Budget Review 2015 - At A Glance

The Chancellor, George Osbourne, has today delivered the emergency summer Budget, the first for a majority Conservative government in nearly 20 years.

A summary of the relevant points from the Budget is detailed below:

Personal Taxation and Pay
  • Introduction of a new national living wage for all workers aged over 25, starting at £7.20 an hour from April 2016 and set to reach £9 by 2020.
  • Inheritance tax threshold will be increased to £1 million from 2017.
  • Personal allowance, at which people start paying tax, to rise to £11,000 next year.
  • The point at which people start paying income tax at 40p to rise from £42,385 to £43,000 next year.
  • Mortgage interest relief for buy-to-let homebuyers to be restricted to basic rate of income tax from 2017. 
Welfare and Pensions
  • Green Paper published on proposals for "a radical change" to pension saving system.
  • Tax credits and universal credit to be restricted to two children, affecting those born after April 2017.
  • Income threshold for tax credits to be reduced from £6,420 to £3,850.
  • Working-age benefits to be frozen for 4 years - including tax credits and local housing allowance, but maternity pay and disability benefits exempted.
  • Rents in social housing sector will be reduced by 1% a year for the next 4 years.
  • Higher-income households in social housing will be required to pay rents at the market rate.
  • Disability benefits will not be taxed or means-tested, while state pension triple lock to be protected.
  • 18-21-year-olds will not be entitled to claim housing benefit automatically, with a new "earn to learn" obligation.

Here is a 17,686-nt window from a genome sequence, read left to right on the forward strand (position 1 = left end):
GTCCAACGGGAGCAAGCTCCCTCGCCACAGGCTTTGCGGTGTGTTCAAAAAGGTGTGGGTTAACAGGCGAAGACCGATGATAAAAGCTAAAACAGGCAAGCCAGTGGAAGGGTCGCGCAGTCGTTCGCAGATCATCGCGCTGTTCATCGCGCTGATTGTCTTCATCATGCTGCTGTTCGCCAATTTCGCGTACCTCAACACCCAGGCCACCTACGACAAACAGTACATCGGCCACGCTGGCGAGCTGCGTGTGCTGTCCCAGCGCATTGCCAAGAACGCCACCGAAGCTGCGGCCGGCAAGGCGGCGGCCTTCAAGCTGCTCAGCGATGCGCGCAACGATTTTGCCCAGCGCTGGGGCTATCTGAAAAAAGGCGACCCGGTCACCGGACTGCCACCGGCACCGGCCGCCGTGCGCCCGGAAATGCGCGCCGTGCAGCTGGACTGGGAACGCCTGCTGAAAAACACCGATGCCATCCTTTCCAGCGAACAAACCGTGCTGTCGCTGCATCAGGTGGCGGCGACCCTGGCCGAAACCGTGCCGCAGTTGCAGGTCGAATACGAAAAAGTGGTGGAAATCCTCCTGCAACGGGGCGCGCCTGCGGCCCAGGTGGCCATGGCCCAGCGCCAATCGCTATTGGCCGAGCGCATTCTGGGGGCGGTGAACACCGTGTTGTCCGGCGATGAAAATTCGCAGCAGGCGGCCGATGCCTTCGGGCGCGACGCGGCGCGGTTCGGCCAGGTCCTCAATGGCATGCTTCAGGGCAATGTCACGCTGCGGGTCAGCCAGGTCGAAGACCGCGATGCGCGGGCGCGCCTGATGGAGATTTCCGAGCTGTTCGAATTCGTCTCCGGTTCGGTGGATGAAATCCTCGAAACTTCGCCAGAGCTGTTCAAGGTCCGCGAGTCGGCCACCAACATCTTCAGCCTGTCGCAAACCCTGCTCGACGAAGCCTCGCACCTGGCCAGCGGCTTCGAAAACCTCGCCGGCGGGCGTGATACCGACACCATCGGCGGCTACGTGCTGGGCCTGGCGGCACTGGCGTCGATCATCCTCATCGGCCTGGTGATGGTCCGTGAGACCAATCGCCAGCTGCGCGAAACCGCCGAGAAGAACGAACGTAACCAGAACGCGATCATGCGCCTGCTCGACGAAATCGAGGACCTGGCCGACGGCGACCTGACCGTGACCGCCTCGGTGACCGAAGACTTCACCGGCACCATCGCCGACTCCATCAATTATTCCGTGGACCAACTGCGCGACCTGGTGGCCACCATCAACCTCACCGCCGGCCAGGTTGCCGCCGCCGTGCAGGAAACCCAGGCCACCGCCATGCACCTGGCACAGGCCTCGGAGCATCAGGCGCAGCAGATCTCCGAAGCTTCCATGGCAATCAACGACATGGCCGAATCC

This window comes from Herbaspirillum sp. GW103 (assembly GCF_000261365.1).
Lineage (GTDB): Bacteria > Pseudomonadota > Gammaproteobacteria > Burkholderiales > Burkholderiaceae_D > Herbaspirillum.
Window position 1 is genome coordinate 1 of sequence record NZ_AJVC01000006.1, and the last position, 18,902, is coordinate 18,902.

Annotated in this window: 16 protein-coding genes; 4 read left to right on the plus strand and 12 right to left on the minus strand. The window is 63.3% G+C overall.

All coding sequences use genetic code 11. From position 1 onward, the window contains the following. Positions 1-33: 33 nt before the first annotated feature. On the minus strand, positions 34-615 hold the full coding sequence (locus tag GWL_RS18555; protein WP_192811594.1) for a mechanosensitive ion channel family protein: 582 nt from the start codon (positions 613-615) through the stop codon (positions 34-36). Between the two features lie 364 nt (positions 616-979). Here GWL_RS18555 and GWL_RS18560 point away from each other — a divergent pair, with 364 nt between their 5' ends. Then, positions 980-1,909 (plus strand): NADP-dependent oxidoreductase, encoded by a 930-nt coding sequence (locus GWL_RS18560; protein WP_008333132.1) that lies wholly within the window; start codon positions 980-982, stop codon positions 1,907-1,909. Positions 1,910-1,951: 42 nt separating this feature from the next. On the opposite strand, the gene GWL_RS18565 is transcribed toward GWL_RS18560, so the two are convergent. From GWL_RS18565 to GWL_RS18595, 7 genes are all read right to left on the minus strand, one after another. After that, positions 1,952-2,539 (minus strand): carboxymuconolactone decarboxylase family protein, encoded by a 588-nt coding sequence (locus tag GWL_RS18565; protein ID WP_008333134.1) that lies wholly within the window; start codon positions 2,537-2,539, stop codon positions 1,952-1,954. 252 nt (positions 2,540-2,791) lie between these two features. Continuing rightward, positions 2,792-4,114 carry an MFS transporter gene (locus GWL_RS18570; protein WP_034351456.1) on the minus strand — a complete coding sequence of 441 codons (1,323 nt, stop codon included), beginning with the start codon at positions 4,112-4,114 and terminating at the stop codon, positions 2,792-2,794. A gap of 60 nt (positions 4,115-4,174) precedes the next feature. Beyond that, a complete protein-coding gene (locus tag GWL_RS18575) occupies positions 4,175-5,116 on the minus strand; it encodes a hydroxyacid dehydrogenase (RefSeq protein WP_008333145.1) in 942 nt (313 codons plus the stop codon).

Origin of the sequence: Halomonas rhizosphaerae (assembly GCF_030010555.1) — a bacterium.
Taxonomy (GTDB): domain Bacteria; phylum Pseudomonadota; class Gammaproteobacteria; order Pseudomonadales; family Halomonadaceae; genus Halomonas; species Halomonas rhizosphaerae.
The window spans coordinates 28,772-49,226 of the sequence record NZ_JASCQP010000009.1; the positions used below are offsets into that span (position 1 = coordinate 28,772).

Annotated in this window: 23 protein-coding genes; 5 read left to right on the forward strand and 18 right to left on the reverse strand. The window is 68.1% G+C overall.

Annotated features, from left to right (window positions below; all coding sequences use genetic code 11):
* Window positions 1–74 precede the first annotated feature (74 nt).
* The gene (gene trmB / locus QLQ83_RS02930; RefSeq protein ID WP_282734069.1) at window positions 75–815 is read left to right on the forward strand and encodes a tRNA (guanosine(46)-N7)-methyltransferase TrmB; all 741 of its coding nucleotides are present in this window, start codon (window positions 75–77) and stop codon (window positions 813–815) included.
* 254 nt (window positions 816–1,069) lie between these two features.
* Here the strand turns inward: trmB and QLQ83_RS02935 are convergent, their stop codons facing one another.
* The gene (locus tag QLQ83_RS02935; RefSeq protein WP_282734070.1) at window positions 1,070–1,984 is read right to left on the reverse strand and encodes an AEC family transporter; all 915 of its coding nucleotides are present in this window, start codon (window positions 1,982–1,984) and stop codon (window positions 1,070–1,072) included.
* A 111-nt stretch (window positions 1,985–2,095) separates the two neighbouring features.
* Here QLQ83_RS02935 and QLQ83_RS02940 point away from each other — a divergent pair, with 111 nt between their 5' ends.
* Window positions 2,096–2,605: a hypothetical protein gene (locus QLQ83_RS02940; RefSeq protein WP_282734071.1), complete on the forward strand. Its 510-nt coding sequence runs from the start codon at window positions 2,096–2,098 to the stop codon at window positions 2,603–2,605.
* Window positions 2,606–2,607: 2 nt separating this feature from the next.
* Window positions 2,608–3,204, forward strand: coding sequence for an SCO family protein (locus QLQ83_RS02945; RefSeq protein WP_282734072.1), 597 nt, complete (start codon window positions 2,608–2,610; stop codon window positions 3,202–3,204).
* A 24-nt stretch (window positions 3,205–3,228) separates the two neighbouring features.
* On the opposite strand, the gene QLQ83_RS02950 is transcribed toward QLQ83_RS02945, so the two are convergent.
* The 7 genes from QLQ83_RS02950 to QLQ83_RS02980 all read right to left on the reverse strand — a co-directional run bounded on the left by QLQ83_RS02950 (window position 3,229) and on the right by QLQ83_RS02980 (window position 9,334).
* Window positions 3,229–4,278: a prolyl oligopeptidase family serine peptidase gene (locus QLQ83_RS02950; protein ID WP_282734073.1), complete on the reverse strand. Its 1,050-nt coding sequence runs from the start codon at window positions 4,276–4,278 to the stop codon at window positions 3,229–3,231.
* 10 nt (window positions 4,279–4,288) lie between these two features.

• Employment and support allowance payments for claimants deemed able to work to be "aligned" with jobseeker's allowance for new claimants.
  • Annual tax relief on pension contributions to be limited to £10,000 a year.
  • Corporation tax to be cut to 19% in 2017 and 18% in 2020.
  • Permanent non-dom status to be abolished - from April 2017, anyone who has lived in the UK for 15 of the past 20 years will pay same level of tax as other UK citizens.
  • £7.2 billion to be raised from clampdown on tax avoidance and tax evasion with HMRC budget increased by £750 million.
  • Bank levy rate to be gradually reduced over the next 6 years and a new 8% surcharge on bank profits introduced from January 2016.
  • Cap on charges imposed by claims management companies and an increase in insurance premium tax to 9.5% from November.
  • National Insurance employment allowance for small firms to be increased by 50% to £3,000 from 2016.
  • Dividend tax credit to be replaced with a new tax-free allowance of £5,000 on dividend income. Rates of dividend tax to be set at 7.5%, 32.5% and 38.1%. 
  • Rent-a-room relief scheme to rise to £7,500
Measures announced before Budget
  • The annual household benefit cap will be reduced to £23,000 in London and £20,000 in the rest of Britain.
  • Subsidies for social housing will be phased out with local authority and housing association tenants in England, who earn more than £30,000 - or £40,000 in London, having to pay up to the market rent.
  • A consultation will take place on changing Sunday trading laws.
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